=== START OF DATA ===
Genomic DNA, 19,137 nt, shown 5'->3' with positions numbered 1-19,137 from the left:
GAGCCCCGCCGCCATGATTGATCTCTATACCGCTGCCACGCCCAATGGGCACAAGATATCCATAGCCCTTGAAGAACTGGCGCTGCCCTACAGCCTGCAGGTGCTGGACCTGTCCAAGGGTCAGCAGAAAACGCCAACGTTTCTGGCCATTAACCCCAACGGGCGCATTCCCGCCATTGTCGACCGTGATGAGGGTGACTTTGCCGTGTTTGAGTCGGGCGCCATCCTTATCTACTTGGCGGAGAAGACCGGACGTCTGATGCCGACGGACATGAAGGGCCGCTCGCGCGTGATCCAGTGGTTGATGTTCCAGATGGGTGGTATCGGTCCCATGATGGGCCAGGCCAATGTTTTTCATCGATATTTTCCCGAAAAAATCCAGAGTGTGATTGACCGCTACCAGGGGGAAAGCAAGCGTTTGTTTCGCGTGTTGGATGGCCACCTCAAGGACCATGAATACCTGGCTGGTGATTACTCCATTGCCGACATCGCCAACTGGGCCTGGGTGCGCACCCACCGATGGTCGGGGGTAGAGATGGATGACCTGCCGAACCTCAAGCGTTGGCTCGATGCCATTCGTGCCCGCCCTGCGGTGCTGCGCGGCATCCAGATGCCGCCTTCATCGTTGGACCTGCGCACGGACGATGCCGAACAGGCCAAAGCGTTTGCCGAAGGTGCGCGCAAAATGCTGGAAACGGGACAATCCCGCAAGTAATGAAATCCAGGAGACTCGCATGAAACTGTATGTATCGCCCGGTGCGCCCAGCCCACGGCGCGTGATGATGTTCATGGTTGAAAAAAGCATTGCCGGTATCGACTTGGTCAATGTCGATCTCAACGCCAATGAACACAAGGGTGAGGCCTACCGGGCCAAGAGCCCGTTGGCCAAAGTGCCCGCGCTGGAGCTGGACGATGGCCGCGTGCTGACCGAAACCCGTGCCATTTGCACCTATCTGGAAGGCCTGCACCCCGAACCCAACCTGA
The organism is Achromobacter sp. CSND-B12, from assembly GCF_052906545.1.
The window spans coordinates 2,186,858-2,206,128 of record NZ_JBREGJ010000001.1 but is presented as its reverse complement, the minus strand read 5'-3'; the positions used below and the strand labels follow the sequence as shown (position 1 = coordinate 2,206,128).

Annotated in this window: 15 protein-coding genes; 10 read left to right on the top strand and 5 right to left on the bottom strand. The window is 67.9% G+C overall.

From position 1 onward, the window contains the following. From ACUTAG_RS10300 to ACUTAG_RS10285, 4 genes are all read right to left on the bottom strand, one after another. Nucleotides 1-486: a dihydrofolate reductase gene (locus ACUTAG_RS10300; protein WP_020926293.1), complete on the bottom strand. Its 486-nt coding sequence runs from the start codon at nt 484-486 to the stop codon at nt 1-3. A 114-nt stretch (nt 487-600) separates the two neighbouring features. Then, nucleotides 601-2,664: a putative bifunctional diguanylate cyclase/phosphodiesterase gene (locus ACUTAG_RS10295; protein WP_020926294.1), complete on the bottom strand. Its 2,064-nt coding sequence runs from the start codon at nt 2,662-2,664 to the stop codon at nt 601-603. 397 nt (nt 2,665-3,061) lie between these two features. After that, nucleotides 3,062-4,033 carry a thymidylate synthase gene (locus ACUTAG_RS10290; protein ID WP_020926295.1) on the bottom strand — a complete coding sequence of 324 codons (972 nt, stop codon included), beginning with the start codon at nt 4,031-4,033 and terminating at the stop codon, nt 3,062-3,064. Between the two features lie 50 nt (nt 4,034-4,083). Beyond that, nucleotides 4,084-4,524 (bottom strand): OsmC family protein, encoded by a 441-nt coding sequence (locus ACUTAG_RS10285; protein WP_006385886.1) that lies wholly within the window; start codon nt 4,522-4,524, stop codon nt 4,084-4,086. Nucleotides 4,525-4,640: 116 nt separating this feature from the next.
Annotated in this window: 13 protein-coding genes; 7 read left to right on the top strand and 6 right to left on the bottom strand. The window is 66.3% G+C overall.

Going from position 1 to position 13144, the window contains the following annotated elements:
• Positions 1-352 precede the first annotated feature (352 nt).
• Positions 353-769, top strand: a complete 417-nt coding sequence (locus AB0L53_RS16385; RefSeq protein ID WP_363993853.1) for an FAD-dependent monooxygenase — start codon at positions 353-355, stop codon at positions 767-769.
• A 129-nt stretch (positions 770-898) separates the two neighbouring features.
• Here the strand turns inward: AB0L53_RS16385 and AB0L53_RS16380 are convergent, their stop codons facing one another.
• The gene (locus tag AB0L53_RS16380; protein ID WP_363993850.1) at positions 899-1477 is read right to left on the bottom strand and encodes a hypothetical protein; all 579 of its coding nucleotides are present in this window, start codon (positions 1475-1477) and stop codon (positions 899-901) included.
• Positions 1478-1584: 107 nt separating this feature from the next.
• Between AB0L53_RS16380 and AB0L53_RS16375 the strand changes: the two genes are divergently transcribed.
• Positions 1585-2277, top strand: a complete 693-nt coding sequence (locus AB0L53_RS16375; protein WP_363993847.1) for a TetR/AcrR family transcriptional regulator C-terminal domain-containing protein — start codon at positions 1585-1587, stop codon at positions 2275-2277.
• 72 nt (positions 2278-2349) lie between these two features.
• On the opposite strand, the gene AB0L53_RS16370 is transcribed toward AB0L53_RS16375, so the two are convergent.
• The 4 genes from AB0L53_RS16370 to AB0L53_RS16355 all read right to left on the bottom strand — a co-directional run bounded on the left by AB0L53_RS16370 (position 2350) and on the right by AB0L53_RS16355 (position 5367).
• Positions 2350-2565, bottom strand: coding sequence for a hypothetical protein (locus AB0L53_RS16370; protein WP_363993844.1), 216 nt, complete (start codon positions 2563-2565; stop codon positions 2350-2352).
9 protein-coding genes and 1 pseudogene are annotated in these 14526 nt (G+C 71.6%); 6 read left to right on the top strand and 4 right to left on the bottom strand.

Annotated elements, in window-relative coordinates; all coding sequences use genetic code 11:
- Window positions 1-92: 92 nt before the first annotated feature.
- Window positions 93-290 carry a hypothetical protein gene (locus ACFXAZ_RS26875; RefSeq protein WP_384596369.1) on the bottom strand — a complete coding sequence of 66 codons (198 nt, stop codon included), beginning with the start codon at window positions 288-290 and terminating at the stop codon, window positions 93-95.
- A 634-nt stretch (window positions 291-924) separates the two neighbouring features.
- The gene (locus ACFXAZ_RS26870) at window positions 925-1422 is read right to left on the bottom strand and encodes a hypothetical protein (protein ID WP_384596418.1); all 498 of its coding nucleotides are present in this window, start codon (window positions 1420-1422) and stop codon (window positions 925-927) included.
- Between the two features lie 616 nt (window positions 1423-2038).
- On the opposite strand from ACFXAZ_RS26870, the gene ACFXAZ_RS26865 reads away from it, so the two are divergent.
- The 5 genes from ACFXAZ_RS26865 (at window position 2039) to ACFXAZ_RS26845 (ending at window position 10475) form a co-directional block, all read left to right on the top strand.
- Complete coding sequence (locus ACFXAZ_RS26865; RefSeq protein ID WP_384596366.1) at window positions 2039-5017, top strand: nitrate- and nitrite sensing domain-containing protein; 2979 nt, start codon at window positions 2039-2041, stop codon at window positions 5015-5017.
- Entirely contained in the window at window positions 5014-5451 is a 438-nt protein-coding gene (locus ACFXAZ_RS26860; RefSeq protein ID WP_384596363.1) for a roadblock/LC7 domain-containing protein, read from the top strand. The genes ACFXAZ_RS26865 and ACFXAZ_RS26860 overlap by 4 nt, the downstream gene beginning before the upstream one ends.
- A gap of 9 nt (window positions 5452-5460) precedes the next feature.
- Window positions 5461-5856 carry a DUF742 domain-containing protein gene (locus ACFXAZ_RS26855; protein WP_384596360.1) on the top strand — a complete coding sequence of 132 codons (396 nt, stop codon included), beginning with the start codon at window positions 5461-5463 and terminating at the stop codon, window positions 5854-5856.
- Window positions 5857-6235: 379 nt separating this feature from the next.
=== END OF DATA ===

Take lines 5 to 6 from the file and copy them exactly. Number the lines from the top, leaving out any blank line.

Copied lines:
Annotated in this window: 15 protein-coding genes; 10 read left to right on the top strand and 5 right to left on the bottom strand. The window is 67.9% G+C overall.

From position 1 onward, the window contains the following. From ACUTAG_RS10300 to ACUTAG_RS10285, 4 genes are all read right to left on the bottom strand, one after another. Nucleotides 1-486: a dihydrofolate reductase gene (locus ACUTAG_RS10300; protein WP_020926293.1), complete on the bottom strand. Its 486-nt coding sequence runs from the start codon at nt 484-486 to the stop codon at nt 1-3. A 114-nt stretch (nt 487-600) separates the two neighbouring features. Then, nucleotides 601-2,664: a putative bifunctional diguanylate cyclase/phosphodiesterase gene (locus ACUTAG_RS10295; protein WP_020926294.1), complete on the bottom strand. Its 2,064-nt coding sequence runs from the start codon at nt 2,662-2,664 to the stop codon at nt 601-603. 397 nt (nt 2,665-3,061) lie between these two features. After that, nucleotides 3,062-4,033 carry a thymidylate synthase gene (locus ACUTAG_RS10290; protein ID WP_020926295.1) on the bottom strand — a complete coding sequence of 324 codons (972 nt, stop codon included), beginning with the start codon at nt 4,031-4,033 and terminating at the stop codon, nt 3,062-3,064. Between the two features lie 50 nt (nt 4,034-4,083). Beyond that, nucleotides 4,084-4,524 (bottom strand): OsmC family protein, encoded by a 441-nt coding sequence (locus ACUTAG_RS10285; protein WP_006385886.1) that lies wholly within the window; start codon nt 4,522-4,524, stop codon nt 4,084-4,086. Nucleotides 4,525-4,640: 116 nt separating this feature from the next.